September 2011: Restricted donation for Osteosarcoma and Neuroblastoma research made to CureSearch for Children’s Cancer funds promising research conducted at more than 175 hospitals across the nation. A portion of our contribution went to a grant “Researcher Examines the Body’s Immune System in Search of Treatments for Osteosarcoma” This grant was awarded to Meenakshi Hegde, MD at Baylor College of Medicine is hoping her research on the body’s immune system, specifically T-cells, will lead to new treatment options. The job of the body’s immune system is to fight off disease, in this case, cancer. Thus, when an abnormal, or mutated, cell is created, the body should recognize it as different from the rest and eliminate it. When that doesn’t happen, diseases occur. Dr. Hegde will begin working on this project in early 2013 and is funded for the research by CureSearch for Children’s Cancer for two years. During the course of her grant, Dr. Hegde will provide updates on her research, and CureSearch looks forward to sharing those with you. To learn more about this research or Curesearch visit www.curesearch.org
February 15, 2010: The Liddy Shriver Sarcoma Initiative is pleased to announce the funding of a 1-year $50,000 research study, "Targeting the Tumor-Associated Antigen p27kip1 in Metastatic Osteosarcoma," that is being undertaken by principle investigator Tsz-Kwong Man, PhD in the Department of Pediatrics at Baylor College of Medicine in Houston, Texas.
The funding for this grant is made possible, in part, by generous donations made by family and friends in memory of Sammie Hartsfield (Team Sammie), in memory of Brandon Gordon (Brandon's Defense Foundation) and in memory of Emma Koertzen who lost their lives to osteosarcoma, and by generous donations made by the family and friends of Todd Andrews (Team Sarcoma Bike Tour), Logan Brasic (Soccer 'Round the Clock), and Shannon Ryan (Team Sarcoma Bike Tour) who are still fighting this disease or are survivors. You can learn more about this study in the article "Targeting the Tumor-Associated Antigen p27kip1 in Metastatic Osteosarcoma" this appears in the February 2010 issue of ESUN.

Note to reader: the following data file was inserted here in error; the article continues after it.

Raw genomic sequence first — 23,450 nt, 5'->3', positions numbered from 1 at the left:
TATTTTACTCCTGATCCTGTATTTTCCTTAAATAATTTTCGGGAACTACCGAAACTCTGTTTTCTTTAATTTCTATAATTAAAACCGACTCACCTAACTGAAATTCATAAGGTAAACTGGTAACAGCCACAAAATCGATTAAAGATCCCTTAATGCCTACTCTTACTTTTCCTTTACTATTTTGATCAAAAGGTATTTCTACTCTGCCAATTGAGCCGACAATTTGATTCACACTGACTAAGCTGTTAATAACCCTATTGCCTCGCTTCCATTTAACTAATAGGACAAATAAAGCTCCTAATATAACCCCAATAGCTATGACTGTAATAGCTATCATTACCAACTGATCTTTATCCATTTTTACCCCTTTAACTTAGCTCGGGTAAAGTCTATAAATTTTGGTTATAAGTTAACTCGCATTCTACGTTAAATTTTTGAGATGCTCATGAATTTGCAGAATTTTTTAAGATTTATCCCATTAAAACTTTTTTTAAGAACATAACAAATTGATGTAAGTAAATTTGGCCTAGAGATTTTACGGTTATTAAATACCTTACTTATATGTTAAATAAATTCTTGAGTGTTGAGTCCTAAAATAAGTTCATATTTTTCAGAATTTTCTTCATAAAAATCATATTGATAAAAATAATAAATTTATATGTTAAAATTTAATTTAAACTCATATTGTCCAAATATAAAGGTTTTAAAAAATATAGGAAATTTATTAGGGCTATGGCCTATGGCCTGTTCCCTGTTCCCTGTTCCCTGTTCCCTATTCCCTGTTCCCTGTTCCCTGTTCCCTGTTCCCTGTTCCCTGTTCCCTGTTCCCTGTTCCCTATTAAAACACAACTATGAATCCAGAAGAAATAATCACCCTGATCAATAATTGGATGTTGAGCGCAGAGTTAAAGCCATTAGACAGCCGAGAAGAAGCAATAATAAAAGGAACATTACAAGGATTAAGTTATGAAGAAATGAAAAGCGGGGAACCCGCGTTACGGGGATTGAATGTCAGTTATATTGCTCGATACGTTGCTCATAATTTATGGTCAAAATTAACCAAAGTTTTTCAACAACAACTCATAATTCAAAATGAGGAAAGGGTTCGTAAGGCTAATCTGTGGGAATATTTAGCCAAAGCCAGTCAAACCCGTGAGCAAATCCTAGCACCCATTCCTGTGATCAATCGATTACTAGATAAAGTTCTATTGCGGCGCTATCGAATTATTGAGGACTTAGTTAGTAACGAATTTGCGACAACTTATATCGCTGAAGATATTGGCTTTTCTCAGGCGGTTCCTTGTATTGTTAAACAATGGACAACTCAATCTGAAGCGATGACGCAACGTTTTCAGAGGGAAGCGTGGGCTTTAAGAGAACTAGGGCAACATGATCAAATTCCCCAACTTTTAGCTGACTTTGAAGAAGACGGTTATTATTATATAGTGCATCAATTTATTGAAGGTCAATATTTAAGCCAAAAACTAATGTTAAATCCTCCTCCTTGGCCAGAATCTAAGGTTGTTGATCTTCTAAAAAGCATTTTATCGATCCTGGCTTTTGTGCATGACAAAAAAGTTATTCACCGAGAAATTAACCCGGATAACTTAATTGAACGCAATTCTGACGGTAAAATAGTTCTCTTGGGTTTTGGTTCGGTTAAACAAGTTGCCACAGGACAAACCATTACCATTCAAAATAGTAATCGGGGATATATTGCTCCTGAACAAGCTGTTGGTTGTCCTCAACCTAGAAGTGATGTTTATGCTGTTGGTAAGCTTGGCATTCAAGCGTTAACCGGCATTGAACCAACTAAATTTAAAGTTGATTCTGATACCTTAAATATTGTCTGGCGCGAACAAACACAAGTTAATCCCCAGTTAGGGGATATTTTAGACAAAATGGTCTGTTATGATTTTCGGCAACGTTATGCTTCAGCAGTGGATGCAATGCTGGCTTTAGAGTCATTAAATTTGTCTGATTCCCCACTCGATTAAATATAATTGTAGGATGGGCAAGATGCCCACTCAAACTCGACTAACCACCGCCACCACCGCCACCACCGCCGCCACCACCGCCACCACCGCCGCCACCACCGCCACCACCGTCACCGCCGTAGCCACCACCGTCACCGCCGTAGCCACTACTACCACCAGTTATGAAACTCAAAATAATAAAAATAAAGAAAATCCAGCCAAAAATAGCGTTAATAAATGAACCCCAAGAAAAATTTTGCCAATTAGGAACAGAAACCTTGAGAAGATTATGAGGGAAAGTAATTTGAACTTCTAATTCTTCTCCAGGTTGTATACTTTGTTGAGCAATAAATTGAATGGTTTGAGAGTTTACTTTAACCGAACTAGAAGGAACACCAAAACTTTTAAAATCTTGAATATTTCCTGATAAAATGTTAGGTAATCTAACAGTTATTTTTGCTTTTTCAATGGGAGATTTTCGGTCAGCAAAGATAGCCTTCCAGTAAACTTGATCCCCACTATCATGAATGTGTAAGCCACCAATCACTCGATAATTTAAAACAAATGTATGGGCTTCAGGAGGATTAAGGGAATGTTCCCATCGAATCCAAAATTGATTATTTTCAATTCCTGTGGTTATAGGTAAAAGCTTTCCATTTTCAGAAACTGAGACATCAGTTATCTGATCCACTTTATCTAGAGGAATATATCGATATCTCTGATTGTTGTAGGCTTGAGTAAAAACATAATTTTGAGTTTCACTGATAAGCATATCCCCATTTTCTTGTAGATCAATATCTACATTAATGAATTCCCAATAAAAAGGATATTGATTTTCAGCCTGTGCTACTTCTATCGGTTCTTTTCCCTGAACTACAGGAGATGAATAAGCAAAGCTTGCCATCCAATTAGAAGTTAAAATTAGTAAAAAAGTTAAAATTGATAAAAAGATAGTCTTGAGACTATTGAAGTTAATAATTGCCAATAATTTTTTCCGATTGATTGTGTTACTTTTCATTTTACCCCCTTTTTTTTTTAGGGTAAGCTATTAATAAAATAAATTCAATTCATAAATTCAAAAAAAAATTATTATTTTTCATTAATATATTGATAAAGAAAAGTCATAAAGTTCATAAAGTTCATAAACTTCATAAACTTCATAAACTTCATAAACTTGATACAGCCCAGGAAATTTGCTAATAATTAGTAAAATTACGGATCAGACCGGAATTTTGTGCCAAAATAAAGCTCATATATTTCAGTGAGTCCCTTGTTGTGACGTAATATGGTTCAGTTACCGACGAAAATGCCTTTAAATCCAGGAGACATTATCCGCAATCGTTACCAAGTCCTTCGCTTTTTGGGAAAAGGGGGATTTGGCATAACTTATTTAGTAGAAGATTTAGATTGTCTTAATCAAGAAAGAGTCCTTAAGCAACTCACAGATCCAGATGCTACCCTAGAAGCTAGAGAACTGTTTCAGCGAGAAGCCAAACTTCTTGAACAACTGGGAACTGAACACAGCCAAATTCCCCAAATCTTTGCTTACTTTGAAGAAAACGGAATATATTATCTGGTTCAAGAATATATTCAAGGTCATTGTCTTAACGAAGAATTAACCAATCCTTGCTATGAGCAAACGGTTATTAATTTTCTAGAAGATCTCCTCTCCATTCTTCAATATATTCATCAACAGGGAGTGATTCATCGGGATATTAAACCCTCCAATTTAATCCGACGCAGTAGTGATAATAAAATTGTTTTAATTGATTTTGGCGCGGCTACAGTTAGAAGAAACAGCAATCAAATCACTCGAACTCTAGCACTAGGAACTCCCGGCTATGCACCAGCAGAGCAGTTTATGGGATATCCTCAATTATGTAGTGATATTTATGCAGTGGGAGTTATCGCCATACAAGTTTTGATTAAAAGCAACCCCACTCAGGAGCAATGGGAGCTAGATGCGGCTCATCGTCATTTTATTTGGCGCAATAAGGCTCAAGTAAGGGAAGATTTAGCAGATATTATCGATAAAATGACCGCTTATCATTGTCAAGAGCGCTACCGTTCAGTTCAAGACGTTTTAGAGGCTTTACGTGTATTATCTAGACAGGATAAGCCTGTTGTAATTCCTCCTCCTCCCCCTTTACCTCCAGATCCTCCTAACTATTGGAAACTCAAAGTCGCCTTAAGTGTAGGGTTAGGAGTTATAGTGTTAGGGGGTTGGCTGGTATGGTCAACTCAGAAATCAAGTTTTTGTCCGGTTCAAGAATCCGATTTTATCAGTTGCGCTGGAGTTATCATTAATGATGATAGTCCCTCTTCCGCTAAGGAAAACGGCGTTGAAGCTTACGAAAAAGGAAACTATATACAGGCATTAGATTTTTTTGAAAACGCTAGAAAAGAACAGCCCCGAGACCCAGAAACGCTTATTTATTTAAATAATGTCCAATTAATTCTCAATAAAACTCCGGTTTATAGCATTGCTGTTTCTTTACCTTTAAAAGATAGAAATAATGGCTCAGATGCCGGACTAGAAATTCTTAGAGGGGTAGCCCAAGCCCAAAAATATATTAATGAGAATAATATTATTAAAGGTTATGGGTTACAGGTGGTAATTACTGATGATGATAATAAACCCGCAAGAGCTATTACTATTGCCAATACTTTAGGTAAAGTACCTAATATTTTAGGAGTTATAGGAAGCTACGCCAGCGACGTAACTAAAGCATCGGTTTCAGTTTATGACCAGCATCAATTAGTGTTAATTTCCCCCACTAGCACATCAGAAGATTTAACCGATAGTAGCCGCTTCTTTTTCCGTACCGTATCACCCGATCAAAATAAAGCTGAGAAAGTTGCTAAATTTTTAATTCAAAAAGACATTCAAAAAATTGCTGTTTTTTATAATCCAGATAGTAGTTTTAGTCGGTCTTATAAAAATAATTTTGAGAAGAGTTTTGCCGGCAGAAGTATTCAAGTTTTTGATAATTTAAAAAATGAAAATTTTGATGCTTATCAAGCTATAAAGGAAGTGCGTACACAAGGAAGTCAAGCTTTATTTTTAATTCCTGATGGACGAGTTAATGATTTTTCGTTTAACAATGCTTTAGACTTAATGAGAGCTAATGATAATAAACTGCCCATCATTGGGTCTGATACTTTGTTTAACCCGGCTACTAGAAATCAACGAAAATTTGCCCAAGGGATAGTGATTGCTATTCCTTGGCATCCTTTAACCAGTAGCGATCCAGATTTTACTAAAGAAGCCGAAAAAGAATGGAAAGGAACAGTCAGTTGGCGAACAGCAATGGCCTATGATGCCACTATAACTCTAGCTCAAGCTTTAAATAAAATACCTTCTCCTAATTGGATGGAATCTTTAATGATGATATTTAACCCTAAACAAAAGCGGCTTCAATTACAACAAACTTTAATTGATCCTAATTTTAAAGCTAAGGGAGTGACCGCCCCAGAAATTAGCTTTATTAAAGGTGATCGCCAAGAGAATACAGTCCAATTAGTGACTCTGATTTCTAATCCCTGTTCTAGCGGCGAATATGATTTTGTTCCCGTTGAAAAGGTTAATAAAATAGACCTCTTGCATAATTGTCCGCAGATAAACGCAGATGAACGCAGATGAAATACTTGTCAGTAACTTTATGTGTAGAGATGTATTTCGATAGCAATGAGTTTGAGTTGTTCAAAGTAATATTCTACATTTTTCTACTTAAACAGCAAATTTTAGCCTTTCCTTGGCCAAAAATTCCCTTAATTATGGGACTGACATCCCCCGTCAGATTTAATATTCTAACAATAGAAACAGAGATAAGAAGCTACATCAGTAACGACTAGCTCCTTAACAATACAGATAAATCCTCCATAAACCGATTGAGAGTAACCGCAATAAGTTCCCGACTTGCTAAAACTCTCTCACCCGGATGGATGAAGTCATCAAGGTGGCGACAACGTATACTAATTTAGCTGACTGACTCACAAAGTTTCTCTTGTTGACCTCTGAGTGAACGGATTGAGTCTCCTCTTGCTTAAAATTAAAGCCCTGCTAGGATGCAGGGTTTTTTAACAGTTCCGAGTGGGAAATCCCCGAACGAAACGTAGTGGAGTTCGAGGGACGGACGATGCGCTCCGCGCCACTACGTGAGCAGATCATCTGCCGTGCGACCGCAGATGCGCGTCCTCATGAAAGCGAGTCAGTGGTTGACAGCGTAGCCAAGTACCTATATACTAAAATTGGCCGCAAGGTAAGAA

June 15, 2009: The Liddy Shriver Sarcoma Initiative is funding a 1-year $50,000 research study, "Molecular Basis of Genomic Instability in Osteosarcoma," that is being undertaken by principle investigator Pulivarthi H Rao, PhD, Associate Professor in the Department of Pediatrics at the Baylor College of Medicine and his colleague Debananda Pati, PhD, Assistant Professor of Pediatric Hematology/Oncology at the Baylor College of Medicine.
The funding for this grant is made possible, in part, by generous donations made by the family and friends in memory of Sean Keane (Irish Media Ball), Frank Shafer (Sarcoma Walk), and Brandon Gordon (Golf for Gordie) all of whom lost their lives to osteosarcoma, and by generous donations made by the family and friends of Logan Brasic (Soccer ‘Round the Clock), Matthew Siegle (Fishin’ for the Cure), Emma Koertzen (Stewart’s Stampede), and Lauren Chelenza (Pearl S. Buck Elementary School Walk-a-Thon) who are all still fighting this disease.
We are pleased to partner with The Liddy Shriver Sarcoma Initiative. The Liddy Shriver Sarcoma Initiative works to award sarcoma research grants to expert investigators around the world. The Initiative maintains an extremely low overhead of 2-3% per year. Thus, 97-98% of donations received by the Initiative go directly to support sarcoma research. The Initiative supports research that is targeted at finding cures for sarcomas, as well as research that attempts to develop more effective treatment regimens than those currently available.